Ambarella (NASDAQ: AMBA) shareholders have endured intense volatility this year as the stock lurched between gains of 20% and losses of almost 10%. Wall Street is focused on the camera technology specialist's cloudy short-term growth outlook, basically ensuring that shares will swing with every new shift in that trajectory.
Yet the major factors that could doom this investment have more to do with the company's operating structure and its portfolio of intellectual property.
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With that in mind, let's take a closer look at a few of the biggest long-term risks facing Ambarella investors.
Ambarella relies on just a few companies to deliver the majority of its revenue. In fact, in each of the past two years, 56% of sales came from its top five customers alone. This concentration exposes the business to major growth swings like the recent one that came from plunging results at GoPro (NASDAQ: GPRO) beginning last year. Demand from the sports-camera giant slumped as its recent device introductions stumbled in a crowded marketplace, and Ambarella investors shared in the pain.
Ambarella is working hard to diversify its product line to lessen this dependence on just a few niches. It is making progress moving deeper into security products and cameras designed for use in automobiles. However, it will take time to build up these other areas. GoPro accounted for close to a quarter of Ambarella's sales last year, and management believes its struggles will be an important factor in 2018's results.
Innovation is the key
Technology forms the basis for Ambarella's competitive advantage through patents the company owns on a wide range of technology its engineering team has developed over the years. This intellectual property is anchored by a suite of popular semiconductor design solutions that deliver efficient video compression and processing, based on a low-power, integrated system-on-a-chip platform.
These innovations have advanced the high-definition camera industry and won Ambarella significant market share with manufacturers so far. Yet the pace of change in the segment is dramatic, and that volatility is compounded by the fact that the company is pushing into new industries, like automobiles and drones, that have well-funded competitors and come with engineering challenges that don't necessarily sync up well to Ambarella's core software and semiconductor design strengths.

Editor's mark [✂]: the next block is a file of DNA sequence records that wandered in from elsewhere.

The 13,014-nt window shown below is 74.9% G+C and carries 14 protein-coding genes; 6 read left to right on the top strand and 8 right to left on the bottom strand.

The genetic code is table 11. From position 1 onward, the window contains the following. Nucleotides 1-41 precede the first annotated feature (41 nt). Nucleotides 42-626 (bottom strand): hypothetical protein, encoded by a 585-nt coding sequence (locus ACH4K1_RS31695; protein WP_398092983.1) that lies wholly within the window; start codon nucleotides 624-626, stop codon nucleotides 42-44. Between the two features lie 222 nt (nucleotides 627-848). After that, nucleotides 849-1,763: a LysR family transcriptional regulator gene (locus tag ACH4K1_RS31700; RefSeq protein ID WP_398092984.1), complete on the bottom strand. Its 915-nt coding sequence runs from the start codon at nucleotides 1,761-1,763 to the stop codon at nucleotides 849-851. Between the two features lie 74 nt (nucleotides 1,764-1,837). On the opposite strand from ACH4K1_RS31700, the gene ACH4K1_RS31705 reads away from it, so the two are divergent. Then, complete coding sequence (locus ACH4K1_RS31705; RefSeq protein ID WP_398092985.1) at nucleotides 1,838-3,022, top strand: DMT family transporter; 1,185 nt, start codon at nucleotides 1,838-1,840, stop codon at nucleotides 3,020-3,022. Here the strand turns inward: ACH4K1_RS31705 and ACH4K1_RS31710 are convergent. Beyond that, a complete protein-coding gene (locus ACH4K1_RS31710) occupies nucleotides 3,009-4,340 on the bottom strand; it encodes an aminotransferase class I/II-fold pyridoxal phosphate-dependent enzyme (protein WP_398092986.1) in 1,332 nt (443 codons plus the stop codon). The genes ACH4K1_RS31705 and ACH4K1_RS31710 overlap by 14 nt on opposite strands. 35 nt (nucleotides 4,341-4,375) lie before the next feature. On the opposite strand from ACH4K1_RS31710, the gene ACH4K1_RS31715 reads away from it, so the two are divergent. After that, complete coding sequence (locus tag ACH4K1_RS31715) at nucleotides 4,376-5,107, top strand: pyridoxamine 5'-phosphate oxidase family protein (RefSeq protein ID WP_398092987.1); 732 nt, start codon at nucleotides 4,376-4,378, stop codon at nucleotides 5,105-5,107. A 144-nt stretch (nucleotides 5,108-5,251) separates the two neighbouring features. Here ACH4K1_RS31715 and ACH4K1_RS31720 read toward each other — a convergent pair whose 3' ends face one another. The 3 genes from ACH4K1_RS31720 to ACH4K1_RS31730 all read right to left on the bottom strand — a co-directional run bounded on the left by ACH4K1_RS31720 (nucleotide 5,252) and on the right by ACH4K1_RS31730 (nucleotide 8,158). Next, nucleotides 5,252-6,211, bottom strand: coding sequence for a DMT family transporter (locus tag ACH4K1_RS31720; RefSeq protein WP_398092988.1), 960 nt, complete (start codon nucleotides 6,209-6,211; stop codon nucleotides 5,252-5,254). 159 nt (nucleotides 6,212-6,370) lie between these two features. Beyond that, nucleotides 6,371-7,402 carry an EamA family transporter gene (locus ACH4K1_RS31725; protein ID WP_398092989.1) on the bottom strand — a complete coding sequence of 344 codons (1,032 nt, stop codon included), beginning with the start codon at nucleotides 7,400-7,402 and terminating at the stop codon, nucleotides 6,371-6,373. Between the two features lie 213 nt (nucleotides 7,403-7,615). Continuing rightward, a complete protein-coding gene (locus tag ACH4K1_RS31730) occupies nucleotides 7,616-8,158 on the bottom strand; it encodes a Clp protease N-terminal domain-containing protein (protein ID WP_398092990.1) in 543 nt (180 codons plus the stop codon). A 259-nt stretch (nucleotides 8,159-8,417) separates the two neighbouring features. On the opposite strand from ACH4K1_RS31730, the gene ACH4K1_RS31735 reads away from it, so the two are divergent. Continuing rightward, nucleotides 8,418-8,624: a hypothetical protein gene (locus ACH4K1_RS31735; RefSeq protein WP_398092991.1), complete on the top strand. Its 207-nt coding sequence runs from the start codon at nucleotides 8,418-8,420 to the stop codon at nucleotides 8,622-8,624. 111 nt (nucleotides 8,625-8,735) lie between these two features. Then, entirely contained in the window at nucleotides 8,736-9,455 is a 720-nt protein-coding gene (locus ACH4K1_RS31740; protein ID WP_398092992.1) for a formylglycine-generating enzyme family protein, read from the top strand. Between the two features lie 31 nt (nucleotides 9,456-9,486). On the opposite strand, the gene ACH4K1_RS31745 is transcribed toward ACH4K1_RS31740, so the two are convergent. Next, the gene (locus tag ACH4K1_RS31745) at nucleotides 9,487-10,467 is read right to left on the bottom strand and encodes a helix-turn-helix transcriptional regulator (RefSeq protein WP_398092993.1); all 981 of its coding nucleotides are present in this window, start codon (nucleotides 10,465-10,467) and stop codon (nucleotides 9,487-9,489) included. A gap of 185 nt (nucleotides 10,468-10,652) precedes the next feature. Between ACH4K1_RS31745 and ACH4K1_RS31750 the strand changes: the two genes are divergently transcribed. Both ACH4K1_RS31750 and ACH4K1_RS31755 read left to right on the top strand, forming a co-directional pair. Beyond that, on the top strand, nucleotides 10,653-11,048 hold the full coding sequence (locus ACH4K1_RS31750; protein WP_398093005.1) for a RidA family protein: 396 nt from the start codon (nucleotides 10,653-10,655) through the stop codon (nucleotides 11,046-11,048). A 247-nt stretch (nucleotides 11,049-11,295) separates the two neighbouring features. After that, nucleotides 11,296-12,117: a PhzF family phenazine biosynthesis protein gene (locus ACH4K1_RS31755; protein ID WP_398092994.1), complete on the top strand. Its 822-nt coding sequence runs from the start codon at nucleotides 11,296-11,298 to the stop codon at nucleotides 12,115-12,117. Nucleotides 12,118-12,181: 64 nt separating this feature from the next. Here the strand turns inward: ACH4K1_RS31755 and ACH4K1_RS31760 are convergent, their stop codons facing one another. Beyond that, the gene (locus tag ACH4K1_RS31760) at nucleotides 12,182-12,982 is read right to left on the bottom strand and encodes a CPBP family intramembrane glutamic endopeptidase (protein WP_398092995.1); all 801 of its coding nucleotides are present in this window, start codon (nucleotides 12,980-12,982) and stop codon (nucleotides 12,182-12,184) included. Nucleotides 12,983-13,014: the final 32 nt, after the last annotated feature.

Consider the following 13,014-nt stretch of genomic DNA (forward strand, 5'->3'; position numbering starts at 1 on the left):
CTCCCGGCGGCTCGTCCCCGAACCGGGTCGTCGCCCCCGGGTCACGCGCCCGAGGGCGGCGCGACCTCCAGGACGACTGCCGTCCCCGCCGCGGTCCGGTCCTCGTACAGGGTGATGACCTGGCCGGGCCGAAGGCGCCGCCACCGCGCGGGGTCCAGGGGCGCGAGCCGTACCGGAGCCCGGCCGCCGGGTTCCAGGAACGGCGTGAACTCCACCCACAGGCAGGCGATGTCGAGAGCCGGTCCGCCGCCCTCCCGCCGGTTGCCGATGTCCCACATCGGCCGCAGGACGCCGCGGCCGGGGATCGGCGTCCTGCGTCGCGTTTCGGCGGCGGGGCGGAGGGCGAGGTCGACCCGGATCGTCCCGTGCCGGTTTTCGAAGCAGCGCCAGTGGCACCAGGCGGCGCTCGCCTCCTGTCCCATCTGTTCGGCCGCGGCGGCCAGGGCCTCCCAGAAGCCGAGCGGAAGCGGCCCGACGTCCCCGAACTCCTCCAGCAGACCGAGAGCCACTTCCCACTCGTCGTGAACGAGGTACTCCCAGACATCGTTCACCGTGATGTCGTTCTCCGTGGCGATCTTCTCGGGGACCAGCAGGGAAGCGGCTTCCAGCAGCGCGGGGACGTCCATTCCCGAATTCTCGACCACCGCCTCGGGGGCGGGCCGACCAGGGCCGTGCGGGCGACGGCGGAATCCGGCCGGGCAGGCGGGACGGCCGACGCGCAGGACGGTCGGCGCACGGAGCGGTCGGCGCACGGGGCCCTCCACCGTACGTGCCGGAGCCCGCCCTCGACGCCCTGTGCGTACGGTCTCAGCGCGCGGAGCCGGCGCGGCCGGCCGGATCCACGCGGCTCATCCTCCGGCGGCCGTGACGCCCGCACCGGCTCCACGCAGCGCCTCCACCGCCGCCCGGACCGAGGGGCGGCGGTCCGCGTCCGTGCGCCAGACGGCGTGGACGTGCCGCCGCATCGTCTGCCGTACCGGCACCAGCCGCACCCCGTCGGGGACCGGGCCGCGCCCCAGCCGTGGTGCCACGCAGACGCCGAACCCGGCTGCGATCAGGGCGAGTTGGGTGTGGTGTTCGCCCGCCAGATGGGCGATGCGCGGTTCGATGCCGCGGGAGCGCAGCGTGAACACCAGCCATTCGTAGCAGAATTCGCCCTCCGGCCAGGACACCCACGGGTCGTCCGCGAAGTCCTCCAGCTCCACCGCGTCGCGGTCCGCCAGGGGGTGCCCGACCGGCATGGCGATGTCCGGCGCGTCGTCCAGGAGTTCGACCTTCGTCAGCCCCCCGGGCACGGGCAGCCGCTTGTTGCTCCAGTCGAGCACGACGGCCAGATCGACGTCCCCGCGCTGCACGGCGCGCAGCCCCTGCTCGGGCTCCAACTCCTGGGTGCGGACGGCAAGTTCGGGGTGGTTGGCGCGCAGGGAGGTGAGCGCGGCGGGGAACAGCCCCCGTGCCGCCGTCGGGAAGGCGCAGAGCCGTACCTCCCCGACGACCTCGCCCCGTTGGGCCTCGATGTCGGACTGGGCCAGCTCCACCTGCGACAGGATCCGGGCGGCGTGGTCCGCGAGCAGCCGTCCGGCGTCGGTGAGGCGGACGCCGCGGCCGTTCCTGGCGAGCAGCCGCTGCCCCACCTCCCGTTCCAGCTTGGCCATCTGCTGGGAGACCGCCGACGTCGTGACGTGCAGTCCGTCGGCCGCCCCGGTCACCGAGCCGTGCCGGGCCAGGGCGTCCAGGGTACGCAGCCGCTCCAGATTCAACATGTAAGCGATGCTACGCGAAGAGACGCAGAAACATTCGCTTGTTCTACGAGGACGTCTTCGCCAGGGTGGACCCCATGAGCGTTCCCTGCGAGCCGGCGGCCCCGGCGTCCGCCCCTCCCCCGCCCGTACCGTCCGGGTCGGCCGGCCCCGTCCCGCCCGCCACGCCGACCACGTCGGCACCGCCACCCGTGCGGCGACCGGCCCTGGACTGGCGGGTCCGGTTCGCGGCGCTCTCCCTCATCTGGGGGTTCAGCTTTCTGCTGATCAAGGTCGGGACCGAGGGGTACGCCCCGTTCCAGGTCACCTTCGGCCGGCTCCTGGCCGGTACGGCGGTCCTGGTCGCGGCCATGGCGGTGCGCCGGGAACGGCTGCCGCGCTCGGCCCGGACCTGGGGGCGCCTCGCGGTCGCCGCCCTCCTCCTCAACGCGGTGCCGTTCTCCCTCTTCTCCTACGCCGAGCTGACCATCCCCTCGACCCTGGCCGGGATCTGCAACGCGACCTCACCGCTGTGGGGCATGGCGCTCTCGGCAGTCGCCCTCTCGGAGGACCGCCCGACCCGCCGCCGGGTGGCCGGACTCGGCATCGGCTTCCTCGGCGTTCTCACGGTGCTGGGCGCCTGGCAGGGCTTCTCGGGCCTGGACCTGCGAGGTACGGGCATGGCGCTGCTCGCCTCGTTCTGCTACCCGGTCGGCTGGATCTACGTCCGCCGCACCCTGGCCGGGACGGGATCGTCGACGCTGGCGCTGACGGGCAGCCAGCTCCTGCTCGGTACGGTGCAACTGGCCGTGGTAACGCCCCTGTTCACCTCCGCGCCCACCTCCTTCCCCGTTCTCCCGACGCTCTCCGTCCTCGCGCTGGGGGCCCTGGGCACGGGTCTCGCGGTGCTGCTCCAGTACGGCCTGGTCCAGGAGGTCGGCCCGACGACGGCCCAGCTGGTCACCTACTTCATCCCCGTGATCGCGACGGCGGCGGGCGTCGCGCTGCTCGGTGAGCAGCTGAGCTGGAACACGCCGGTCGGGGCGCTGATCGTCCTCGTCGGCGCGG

About three quarters of Ambarella's employee base is dedicated to research and development, which shows just how important it is to the company that it keep leading the way forward with video capture, processing, and sharing innovations. Stumbles in this high-stakes arena will likely first show up in declining gross profit margins before slumping sales growth follows.
Risk and reward
Ambarella hasn't posted a net loss in any of the last five years despite the major step back its operations took in fiscal 2017. It has no long-term debt on its books, either, which gives management flexibility as it pushes to expand the company's addressable market.
There's no question that the potential there is large. High-definition camera technology could form a key part of the autonomous automobile market, for example, and the outlook is similarly bright for wearable cameras, drone cameras, and sports cameras.
If Ambarella holds its innovation lead as these industries mature, it could log explosive growth over the next decade. Investors have to balance that optimism against the real possibility that the company loses its design edge over time.
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Demitrios Kalogeropoulos has no position in any stocks mentioned. The Motley Fool owns shares of and recommends Ambarella and GoPro. The Motley Fool has the following options: short January 2019 $12 calls on GoPro and long January 2019 $12 puts on GoPro. The Motley Fool has a disclosure policy.